Is not. Is so. Is not. Is so. Is not times ten. Is so times one hundred….
Back in the day, a couple thousand years ago, men and armies would fight often for the glory of their respective god or gods. If they won, it was considered a victory for that individual’s or group’s deity or deities. That was the way things went back then. It was believed that deities decided battles and that the clash between religious was paralleled by a clash between gods in the heavens. The stronger deity determined the victor. In the Middle Ages when knights fought each other in Europe it was understood that only the just were victorious. And so trial by combat became the basis of a legal system. A formal combat was a respected means of determining guilt or innocence. These days, in the civilized West, these beliefs have gone by the wayside. But is this true in the rest of the world?
To me, it seems ridiculous to compare deities. First of all, a deity by its very nature is beyond the complete comprehension of a human being. Divine encounters, if they occur, never fully reveal the nature of said divinity; there is always an element of mystery that compliments the sublime. If such is so, how can one compare two such experiences? The human being simply lacks a measure through direct encounter to reckon the differences between two or more deities. Naturally, this leads to the notion that the way to test the “strength” of the deities in question is to evaluate the events where one is sure the deity has taken a hand. From this point of view, a successful battle could be interpreted as validation of a deity’s strength. So, we come to the unwelcome conclusion that the way to test a deity’s strength is through the fires of war. But that is not an entirely satisfactory answer. Perhaps the endeavor of war is influenced by the faith of its practitioners. Would a group of warriors filled with devout faith fare better than a group with little faith? If so, this destroys the test of a deity’s strength through combat. Instead, it is a test of the strength of the respective believers’ faiths. Significantly, this leaves us, once again, without a test to compare two deities. Personally, I think we’re better off having no test. Our sins should not be blamed on the god or deity of our choosing, but only on ourselves.
Further analysis brings us to another, perhaps more pertinent, question: What if the conflict involved is between two monotheistic faiths, say, for example, Judaism and Islam? Once upon a time, the Jews believed their God was the stronger and would triumph provided the people remained faithful, while the Muslims believed pretty much the same thing about their own deity (and it seems that a significant portion of Islam still does). The conflict, at this point, has literally been reduced to the title above: My God is Bigger than Your God. A childish mantra enunciated by children who refuse to play together. The absurdity of the argument is made all the more acute when one considers that each religion is positing a single supreme deity, one that is infinite, beyond comprehension, and, to say the least, very “big.” Most civilized religious realize that arguments over the superiority of one of these supposed entities over the other is at best undesirable, at worst destructive. No one wants to fight in the name of religion anymore; and that I think is a wisdom we have learned from the ages.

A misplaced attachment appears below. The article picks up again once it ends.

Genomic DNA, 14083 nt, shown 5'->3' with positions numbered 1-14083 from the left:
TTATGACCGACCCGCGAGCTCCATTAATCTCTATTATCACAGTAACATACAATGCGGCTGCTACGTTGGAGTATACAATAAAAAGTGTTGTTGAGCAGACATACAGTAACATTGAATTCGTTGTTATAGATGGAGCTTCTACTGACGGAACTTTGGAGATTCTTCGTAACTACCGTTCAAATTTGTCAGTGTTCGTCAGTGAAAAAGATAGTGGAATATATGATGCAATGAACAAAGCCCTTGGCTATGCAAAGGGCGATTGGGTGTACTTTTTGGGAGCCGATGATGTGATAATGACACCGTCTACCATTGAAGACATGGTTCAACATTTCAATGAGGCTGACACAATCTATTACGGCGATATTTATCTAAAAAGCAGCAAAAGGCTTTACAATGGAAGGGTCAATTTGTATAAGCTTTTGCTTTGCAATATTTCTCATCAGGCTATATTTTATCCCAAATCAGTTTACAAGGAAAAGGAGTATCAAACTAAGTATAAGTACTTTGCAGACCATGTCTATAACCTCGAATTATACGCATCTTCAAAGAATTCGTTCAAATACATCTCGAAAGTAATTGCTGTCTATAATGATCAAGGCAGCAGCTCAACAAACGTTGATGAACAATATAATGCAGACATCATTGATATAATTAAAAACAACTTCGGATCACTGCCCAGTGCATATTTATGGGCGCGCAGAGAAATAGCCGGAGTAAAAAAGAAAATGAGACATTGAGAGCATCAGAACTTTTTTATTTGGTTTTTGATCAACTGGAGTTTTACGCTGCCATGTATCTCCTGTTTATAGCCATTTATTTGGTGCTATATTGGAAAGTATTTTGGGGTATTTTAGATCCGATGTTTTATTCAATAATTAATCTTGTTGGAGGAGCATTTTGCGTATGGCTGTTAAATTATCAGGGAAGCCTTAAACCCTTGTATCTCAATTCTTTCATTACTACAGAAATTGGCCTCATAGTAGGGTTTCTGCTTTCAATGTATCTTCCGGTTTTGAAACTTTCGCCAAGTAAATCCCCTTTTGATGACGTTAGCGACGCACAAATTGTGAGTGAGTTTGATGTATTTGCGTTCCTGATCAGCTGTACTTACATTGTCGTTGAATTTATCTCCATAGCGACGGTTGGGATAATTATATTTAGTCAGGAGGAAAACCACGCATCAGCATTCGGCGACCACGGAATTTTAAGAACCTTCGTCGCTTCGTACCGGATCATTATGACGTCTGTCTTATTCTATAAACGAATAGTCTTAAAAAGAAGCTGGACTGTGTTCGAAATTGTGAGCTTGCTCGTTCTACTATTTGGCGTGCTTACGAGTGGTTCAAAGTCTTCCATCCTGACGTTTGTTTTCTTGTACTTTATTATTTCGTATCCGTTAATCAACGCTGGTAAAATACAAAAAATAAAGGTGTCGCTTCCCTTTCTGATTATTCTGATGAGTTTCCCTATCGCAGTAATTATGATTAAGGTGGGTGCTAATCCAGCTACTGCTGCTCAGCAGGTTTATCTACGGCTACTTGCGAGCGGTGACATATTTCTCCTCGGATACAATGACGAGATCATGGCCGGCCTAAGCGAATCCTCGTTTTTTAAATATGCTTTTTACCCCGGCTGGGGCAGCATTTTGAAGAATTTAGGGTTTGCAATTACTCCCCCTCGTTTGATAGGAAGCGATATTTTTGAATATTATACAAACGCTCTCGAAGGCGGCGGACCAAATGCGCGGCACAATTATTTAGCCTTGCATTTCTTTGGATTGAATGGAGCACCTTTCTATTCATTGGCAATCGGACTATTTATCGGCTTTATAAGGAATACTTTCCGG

Indeed, the common layman now asks: Is it truly so difficult to imagine that the God worshiped by the Jews is the same God worshiped by the Muslims? They are simply worshiping the same deity in different ways. It is like two children of the same mother. One child gives the mother a rose for her birthday; the other gives her a honeysuckle blossom. Neither gift is really better than the other; both have similar value, and both are beautiful: much like the respective religions they represent in this analogy. In such a situation, it would seem exceptionally foolish for the two children to argue back and forth over whose mother is bigger than the other’s on the basis of the gift of flowers they gave her on her birthday (particularly when they share the same mother). It is a pointless debate, and a waste of time. The same could be said about arguments over which flower is prettier or more deserving of the mother’s love. At such a point, one has become distracted by the child’s gift, and not the object of the child’s love.
All of this, of course, may be reduced to naught if polytheism is the way…. But fortunately, I am not a polytheist.
Before I part: This blog entry is not intended to be an analysis of the current situation between Israel and Gaza. For the record, as far as that situation is concerned I am firmly in support of Israel. Hamas seems to be stuck in the mud, filled with an insatiable hate, and incapable of being reasoned with. They, like Isis (or is it Isil?), seem to be completely devoted to the title of this blog entry. It is a childish (and dangerous) mentality. And their constant assaults prove that. (Of course, when I’m ranting like a mad man, I have a similar notion regarding Jesus, so I can’t really throw too many stones … but then again, I’m not killing people to “prove” I’m right.)